Ultimately, these all come down to not simply a heart issue (which it certainly is), but also a discipleship issue. Injured people need to be shepherded and cared for. Lost people need to hear the gospel proclaimed. New Christians need to be taught. But as in all areas of discipleship, there is no one-size-fits-all reason or solution. All of us need to be reminded that our finances do not fall outside of Jesus’ lordship, to be sure, but we ought to do our best to be sensitive to the unique situations of those we serve and walk alongside.

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  • http://twitter.com/WScottCochrane Scott Cochrane

    Important topic Aaron, and each of these points is valid. Peeling away the layers sometimes reveals another dynamic at play. Very often people ARE giving, even quite generously. They’re just not giving the full tithe to their church. Generous people will sometimes support a number of causes and Christian ministries, but may not carve out a full 10% of their giving to their church if they’re not captivated by the vision, if they have doubts in leadership, etc. I certainly don’t condone his approach to giving, but I think it is a reality in our churches today.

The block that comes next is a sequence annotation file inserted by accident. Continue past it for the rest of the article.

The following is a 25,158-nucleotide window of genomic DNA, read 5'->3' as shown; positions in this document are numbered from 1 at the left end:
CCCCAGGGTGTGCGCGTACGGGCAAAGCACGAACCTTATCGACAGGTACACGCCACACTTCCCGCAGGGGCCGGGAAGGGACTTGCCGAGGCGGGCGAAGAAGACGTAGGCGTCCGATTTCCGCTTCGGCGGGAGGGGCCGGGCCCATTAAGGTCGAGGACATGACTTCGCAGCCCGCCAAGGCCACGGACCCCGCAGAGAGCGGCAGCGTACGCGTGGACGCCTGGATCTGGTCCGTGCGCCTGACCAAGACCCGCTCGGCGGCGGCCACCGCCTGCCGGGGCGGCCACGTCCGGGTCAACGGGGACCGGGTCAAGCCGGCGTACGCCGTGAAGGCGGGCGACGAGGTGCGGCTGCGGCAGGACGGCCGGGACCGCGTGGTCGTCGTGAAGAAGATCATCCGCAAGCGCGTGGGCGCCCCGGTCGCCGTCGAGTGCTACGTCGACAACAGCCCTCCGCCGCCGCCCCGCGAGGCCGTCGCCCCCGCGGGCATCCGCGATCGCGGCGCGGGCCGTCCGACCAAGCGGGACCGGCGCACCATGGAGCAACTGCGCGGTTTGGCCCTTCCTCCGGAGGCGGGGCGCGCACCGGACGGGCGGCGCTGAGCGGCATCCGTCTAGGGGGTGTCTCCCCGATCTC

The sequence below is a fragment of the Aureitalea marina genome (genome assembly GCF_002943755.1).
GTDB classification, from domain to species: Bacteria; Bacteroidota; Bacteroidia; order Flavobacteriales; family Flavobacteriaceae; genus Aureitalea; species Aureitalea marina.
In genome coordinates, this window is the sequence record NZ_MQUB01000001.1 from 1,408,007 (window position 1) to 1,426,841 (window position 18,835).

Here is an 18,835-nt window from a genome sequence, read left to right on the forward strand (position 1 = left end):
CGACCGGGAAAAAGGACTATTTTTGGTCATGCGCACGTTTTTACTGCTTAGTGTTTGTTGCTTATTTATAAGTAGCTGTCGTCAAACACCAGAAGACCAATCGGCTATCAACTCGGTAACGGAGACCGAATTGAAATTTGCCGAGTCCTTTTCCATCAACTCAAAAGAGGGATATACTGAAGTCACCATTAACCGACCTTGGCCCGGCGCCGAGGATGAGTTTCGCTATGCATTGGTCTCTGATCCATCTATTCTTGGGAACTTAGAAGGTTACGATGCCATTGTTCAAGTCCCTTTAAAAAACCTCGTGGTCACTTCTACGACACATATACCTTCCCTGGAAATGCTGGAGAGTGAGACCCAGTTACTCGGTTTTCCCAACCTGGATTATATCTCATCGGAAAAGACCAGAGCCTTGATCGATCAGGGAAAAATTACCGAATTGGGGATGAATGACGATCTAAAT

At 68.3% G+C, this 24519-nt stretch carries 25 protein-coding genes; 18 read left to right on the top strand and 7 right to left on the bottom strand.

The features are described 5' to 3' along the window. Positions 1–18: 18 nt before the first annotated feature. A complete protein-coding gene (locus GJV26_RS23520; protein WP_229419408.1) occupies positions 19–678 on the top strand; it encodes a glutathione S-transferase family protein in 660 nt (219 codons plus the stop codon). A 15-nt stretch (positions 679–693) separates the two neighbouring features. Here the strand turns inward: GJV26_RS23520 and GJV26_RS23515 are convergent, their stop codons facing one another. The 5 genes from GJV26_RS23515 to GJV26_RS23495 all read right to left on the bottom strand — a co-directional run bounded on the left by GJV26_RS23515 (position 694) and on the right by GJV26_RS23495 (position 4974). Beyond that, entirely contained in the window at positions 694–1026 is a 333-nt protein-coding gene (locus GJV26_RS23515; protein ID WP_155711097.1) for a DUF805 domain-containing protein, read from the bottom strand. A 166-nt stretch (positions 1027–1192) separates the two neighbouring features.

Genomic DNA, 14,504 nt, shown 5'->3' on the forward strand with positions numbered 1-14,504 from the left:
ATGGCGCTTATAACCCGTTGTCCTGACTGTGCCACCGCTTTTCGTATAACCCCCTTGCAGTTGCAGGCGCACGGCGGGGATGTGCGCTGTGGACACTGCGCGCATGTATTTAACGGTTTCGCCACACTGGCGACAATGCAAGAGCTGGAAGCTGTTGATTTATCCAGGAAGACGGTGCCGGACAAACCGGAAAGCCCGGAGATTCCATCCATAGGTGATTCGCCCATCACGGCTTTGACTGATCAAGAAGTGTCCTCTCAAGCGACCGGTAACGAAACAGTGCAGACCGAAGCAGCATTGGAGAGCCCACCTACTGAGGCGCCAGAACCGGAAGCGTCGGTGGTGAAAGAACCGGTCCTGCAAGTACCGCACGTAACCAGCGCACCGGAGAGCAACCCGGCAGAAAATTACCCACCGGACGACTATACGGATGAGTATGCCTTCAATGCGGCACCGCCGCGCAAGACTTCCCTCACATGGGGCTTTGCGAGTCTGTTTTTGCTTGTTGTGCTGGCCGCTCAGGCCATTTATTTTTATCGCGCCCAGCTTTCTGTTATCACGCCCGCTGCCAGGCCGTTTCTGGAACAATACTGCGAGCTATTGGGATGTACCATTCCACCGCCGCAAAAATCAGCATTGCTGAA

• Bradley Gouwens

    One thing we can do as a church is to advertise ourselves more.  If people don’t have a tangible idea of what they’re giving to, than it becomes less important to them.  I try to do some type of media or live affirmation of people who are doing ministry and having an impact in front of the church at least once a month.  This stirs up generous people to give time and money to a cause that not only inspires them but they can see is working.  And it is so encouraging to the people!

  • http://ontheirshoulders.com/ Aron utecht

    Great points, Aaron!

    • http://www.bloggingtheologically.com Aaron Armstrong

      Thanks Aron!

  • Guest